On the porches they resolved to take a closer look in the next chapter of the blog when they begin the actual design of the home.  They also talked about a fireplace.  Due to the fact that a wood burning fireplace can be a major expense they agreed to investigate it further.  For now they are not going to pursue one. The major items of the main floor are in agreement thus far.  Now they move on to the second floor of the home, and so should you.

 

Second Floor

 

Tom    Eva

 

Loft Area Percentage                 1      2

 

Exterior Siding                                  1      3

 

Fireplaces                                         1      1

 

Porches                                             1      1

 

Sinks                                                1      1

 

Wall System                                      1      3

 

Flooring Material                               4      2

 

Roof Finish                                       3      5

 

Second Floor Budget Average     __2_     _2___

 

This section’s results were very similar in regards to budget, but when we take a closer look we realize that a few key areas have differences.

Eva wants a larger loft area, concrete board siding, wood floors, and a cedar shake roof.  Tom has created his budget sheet looking for a smaller loft, vinyl shake gables, a conventionally built gable system and a metal roof.  They both agree that nothing on the list is a deal breaker.  From the information they have, they can see that they both like the cedar shake look.  Tom has the shake look on the gable.  Eva has them on the roof.  A compromise can be found.

One of them wants an exotic hardwood and the other would like a regular milled hardwood.  This is another easy compromise.  They both like the look of a wood floor.  This is a decision that can be made later in the project when they see how their plan progresses.

Now take a look at both of your budget checklist floor by floor.  If your budgets are similar then there is hope.  If you see more than six extremely large contrasts, or your budgets on a single floor are off by more than two numerical values this is something you will need to work out with your construction partner.  Do this before moving onto the design stage.  Remember we are laying out the most important aspects of the project.  The more we can agree on and understand now the smoother the entire process will go.

Also double-check to make sure the major contrast scores are not because of indifference or misunderstanding.  On the first day of a project, many people (including me) would fail to understand exactly what a subfloor joist system is, or what is the proper material to use.  This provides a good opportunity to educate yourself further and talk as a team to make sure the base of your project is on solid ground.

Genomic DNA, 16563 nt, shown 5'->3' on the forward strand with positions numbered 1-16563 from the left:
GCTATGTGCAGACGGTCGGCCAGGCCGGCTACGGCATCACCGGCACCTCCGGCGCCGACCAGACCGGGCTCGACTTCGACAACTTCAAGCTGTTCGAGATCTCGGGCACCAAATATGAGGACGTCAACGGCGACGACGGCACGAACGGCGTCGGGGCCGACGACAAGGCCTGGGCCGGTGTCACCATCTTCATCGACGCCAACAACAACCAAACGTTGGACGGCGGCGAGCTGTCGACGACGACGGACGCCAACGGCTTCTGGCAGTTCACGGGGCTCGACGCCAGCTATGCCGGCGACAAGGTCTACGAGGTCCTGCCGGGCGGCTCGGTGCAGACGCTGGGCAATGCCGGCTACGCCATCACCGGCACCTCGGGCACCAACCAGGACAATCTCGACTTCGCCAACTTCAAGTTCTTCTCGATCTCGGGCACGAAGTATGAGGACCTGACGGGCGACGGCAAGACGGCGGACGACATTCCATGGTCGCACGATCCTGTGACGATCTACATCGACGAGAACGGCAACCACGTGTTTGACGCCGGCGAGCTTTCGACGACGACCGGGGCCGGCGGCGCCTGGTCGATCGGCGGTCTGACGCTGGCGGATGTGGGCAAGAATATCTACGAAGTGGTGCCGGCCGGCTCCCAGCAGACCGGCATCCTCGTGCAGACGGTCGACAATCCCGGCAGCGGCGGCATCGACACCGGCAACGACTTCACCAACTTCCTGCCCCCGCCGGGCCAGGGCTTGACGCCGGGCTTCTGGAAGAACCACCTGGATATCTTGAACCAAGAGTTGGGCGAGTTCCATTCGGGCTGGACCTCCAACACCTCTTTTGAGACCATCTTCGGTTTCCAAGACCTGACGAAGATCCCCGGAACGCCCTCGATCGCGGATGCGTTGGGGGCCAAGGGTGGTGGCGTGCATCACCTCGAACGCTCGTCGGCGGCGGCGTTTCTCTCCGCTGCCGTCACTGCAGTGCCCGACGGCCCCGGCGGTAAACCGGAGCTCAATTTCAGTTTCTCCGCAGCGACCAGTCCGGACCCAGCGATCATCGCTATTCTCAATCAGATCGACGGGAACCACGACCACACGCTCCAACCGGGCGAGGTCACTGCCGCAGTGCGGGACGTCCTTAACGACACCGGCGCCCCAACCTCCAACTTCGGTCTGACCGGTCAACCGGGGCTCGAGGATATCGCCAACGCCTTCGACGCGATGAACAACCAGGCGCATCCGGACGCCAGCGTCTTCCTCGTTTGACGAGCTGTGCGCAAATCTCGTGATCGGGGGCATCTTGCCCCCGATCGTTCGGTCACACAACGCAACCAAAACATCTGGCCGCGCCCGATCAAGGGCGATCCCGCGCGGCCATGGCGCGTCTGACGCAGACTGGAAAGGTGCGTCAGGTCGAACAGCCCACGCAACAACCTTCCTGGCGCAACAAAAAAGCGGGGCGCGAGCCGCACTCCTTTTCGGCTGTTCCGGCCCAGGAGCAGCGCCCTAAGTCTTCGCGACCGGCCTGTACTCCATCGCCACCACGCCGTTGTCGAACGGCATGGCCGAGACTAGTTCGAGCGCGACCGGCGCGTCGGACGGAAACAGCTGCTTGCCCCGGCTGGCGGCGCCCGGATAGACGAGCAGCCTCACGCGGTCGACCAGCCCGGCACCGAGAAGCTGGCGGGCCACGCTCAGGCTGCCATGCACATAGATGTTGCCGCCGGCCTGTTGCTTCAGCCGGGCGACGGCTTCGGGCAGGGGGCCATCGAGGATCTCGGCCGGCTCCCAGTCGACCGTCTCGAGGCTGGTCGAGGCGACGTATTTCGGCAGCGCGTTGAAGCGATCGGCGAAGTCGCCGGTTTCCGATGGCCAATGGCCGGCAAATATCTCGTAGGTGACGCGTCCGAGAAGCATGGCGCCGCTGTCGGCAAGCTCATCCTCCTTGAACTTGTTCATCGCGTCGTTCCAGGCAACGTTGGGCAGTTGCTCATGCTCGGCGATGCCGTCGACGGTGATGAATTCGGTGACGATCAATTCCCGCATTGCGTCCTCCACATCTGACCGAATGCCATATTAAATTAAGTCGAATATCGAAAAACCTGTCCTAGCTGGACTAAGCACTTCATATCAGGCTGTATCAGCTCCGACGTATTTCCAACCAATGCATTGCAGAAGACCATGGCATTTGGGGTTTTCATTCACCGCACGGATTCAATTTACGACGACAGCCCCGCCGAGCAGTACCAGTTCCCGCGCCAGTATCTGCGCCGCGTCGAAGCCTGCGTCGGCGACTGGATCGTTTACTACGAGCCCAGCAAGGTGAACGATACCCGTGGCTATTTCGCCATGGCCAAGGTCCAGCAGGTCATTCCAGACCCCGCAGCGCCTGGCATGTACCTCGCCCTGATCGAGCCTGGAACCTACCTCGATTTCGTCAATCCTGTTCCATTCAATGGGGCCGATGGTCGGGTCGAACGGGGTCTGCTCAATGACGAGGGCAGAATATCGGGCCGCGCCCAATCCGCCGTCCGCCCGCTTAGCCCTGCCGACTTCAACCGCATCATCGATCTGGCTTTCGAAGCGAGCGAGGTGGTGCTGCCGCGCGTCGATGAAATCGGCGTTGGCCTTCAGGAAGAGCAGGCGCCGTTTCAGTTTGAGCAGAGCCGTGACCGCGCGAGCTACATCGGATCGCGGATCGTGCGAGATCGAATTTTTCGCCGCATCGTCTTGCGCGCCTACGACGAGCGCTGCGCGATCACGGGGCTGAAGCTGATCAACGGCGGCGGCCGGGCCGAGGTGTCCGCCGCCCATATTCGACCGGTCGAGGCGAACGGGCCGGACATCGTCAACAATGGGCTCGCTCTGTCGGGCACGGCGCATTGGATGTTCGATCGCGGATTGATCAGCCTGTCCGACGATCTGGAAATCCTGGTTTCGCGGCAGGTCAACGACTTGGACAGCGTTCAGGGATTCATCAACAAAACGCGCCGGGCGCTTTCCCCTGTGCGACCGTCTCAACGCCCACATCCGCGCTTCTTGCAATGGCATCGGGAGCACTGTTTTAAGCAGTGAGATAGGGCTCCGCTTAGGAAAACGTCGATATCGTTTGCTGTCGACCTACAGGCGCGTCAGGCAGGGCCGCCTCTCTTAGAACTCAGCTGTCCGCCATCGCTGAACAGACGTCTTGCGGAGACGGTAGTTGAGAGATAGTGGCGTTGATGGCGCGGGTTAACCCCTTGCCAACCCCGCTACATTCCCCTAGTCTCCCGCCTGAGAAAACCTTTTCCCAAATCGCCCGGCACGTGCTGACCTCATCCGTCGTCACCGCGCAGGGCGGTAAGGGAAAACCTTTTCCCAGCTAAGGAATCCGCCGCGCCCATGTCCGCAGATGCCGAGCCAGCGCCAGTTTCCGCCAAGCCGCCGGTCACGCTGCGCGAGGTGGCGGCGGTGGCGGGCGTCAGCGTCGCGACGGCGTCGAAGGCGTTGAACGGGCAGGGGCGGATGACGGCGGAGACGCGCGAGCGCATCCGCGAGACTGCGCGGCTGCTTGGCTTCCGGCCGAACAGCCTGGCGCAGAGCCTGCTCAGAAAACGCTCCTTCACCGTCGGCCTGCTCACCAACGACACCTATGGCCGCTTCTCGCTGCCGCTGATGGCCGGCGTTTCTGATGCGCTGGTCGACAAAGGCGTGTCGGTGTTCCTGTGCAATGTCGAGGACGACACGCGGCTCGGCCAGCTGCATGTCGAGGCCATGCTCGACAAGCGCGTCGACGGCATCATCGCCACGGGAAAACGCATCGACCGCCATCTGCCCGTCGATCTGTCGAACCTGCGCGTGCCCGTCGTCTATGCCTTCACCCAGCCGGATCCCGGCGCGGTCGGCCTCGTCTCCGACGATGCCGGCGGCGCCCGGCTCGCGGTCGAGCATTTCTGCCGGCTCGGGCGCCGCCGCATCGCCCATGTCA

So what does the checklist tell us?  All the number values that are identical are items that are already agreed upon.  You can go ahead place them on your need list.  This is assuming your budget and emergency savings numbers are still feasible.  Any items that have a slightly differing score can be talked through and negotiated.  Perhaps on items that are similar like Tom’s and Eva’s cedar shakes and flooring there is a common ground.

See what you can find compromise on.  Working as a team will be important throughout the entire process.  You need to perfect the decision making process now before you invite anyone else into the project.

Another item that you already know is the number of sinks.  This number will tell you the amount of bathrooms.  All you need to do is subtract one from the total number of sinks.  That is your number of bathrooms.  The only exception would be if you have a laundry sink or more than one kitchen.

Let’s take what we know and place it in the worksheet below as you begin to form your need list.

 

Number of Bathrooms :

Number of Bedrooms:

Foundation Square Footage:

Main Floor Square Footage:

Porch and Deck Square Footage:

Flooring:

Wall System:

Fireplaces:

 

Here is an example of Tom and Eva’s Need skeleton at this point in the process:

 

Number of Bathrooms:  1 Full 2 Halfs

Number of Bedrooms:  2

Foundation Square Footage:  1,100

Main Floor Square Footage:  1,100

Second Floor Square Footage:  200

Porch Square Footage:  200-600

Flooring:  Wood

Wall System:  Structural Insulated

Panels

Fireplaces: None

 

This makes up your basic set of needs.  Armed with this, your land, and your budget you are ready to start designing your own plan, find an existing plan, or hire someone to design a plan for you.  We will be constantly adding to this sheet throughout the design phase we are about to begin.  Be sure to keep your need list handy.  The need list and other worksheets can all be printed free of charge from www.Jobe.ws.